Cancer, Chemo or Old Age?
INTERESTING STUFF – 3 MAY 2019

Getting Doctors to Listen

Reader comments on Wednesday's blog post, Cancer, Chemo or Old Age?, turned it into a much more important story that it could otherwise be. There are at least half a dozen topics those comment suggest but let's go with ageism in healthcare today.

Ageism among health care providers is a well-known phenomenon. As reported at the website of the American Society of Aging,

”The geriatrician and writer Dr. Louise Aronson (2015) describes a disturbing example of explicit ageism in which a surgeon asks the medical student observing his case what specialty she is thinking of pursuing.

“When she answers, 'Geriatrics,' the surgeon immediately begins mimicking an older adult complaining about constipation in a high-pitched whine.”

You know, if you do things like that often enough, they become commonplace and people soon believe them. But of the many ways some physicians and other healthcare workers can and do demean elders, ignoring them is near the top.

Another Dee had this to say on Wednesday's post:

”I may not be correct, and I don't think I am paranoid, but I really think that they see my age on the chart, the white hair on my head, and not the human being seated in front of them.”

She's not wrong. I know. I've been there.

Six months or so before my pancreatic cancer diagnosis, I went to my then primary care physician about a bunch of seemingly unrelated symptoms including neon-orange urine. It practically glowed in the dark, so you'd think that alone would alert a doctor.

But noooo. He kept typing at his computer as I answered his questions and after seven minutes of this, he got up to leave saying something close to, “I'm sure it's a simple virus. You'll be fine soon.” And he left the room.

Huh? I fired him that day and began my search for a more attentive doctor.

Several TGB readers didn't use the word “ageism” in their comments but it is certainly what they are talking about. Seventy-two-year-old Judith Darin, an RN who has worked as a hospice nurse and now works at a skilled nursing facility that is, she says, the best place of its kind she has seen.

”What Dee describes about her treatment,” continues Judith, “and how medical people view her, is a reality. And I have been guilty of thinking about patients (and elderly folks in general) in the way that Dee describes.

“But that has changed. As I get to know each of my patients as individuals, and consider all they have been through, and learn to LISTEN, my perceptions have changed.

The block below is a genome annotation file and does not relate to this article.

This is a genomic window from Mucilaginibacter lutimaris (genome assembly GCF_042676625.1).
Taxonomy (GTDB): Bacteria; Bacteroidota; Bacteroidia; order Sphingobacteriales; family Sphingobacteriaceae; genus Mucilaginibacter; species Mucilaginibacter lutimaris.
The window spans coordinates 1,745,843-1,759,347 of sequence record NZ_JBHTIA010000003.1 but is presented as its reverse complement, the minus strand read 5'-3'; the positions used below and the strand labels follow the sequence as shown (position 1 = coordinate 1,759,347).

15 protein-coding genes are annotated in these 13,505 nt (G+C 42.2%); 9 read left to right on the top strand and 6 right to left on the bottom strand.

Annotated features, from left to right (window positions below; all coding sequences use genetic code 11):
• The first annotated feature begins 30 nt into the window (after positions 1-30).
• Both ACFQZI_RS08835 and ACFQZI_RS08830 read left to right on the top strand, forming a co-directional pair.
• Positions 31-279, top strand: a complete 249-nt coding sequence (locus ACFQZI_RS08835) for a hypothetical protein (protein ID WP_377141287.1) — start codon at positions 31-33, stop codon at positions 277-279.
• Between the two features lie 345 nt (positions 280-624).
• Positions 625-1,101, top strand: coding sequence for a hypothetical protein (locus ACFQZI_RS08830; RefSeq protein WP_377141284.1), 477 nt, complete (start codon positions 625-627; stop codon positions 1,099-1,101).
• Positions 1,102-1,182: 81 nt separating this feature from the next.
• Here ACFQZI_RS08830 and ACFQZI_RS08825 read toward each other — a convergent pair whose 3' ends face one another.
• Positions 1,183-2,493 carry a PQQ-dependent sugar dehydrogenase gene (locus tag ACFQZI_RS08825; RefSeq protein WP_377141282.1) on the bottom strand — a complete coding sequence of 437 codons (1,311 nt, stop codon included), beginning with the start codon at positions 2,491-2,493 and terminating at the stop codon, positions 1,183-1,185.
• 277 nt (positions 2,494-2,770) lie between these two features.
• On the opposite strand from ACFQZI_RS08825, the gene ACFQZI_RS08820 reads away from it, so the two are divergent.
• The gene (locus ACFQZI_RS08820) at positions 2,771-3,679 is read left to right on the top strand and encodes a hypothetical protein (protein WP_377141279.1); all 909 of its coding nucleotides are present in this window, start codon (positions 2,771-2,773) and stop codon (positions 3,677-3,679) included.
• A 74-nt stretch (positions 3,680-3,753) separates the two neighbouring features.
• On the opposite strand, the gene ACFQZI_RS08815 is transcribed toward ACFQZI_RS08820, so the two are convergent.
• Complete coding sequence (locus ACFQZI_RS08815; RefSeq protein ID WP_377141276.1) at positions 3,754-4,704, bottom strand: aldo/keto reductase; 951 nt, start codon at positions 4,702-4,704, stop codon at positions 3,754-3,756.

“When I am in my own doctor's office, if I don't feel like I am being heard and respected, I ask the staff to stop what they are doing, and to listen to me. I am an RN and try to care for my patients in a holistic way, but now I am also a woman in my 70s with white hair.”

Nancy Hutto left this story:

”My sister, who is 84, recently went to the emergency room with heartburn and back and chest pain, after I made the call to 911. The excellent doctors there found an artery 95 percent blocked and inserted a stent.

“This was after a visit 2 weeks earlier to her cardiologist and several months of increasingly debilitating loss of energy, shortness of breath, and risk factors such as diabetes and an autoimmune disease requiring daily prednisone.

“We have excellent health care in the Seattle area but we still need to be squeaky wheels in advocating for ourselves. It is also helpful to have an advocate who will listen and make the decision that an emergency is in progress, even at the risk of a false alarm.”

I'm not up these days for starting a medical ageism protest organization but we can stand up for ourselves. I deliberately decided to do that two years ago when I found my new doctor(s) at Oregon Health & Science University (OHSU).

Since then, I've made it a point to find out about the doctors, nurses, medical assistants, schedulers, etc. who are part of my treatment team. We exchange some personal information – whether we have kids, where we live, what we like to do when we're not working and more.

Maybe in the beginning it was a tactic to be sure I get the care I need and am not overlooked. But now it's real. We've become a certain kind of friend to one another.

We joke around and we talk about serious health issues too. Occasionally, even politics.

Some of them read TimeGoesBy so that comes up now and then. They talk about how they deal with the inevitable outcome of treating mostly old people who have a deadly disease. Without ever being sappy, they are all remarkably cheerful and likable people.

What has happened over two years is that we have come to dwell together in that middle ground between service people and friends. They have expertise I don't have – I need them for their professional skills – and I also need their kindness and understanding.

Maybe they need that too and we're both gaining from what I see now as our heartfelt attention to one another.

God knows I could be wrong but I believe that taking the time to get to know these terrific, accomplished people more personally, allows them to see me, the person, and not just my bald head.



Comments

I'm chuckling because your posting makes it abundantly clear, Ronni, that there is a physician suited to each of us - not necessarily the same one! I want a down-to-business healthcare person who doesn't care a fig about how my granddaughter is "doing".

OTOH: When in my early 40s, at which time it became feasible, I stopped going to male physicians who, as far as my experience could show, did not take female patients seriously. I've found that, in general, the female physicians whom I've since seen actually listen to me and credit the me with having a bit of experience in observing my own body.

To each her own. You did extremely well in recognizing the need to fire your primary care physician a couple of years ago!

“... taking the time to get to know ... people ... allows them to see me, the person ...”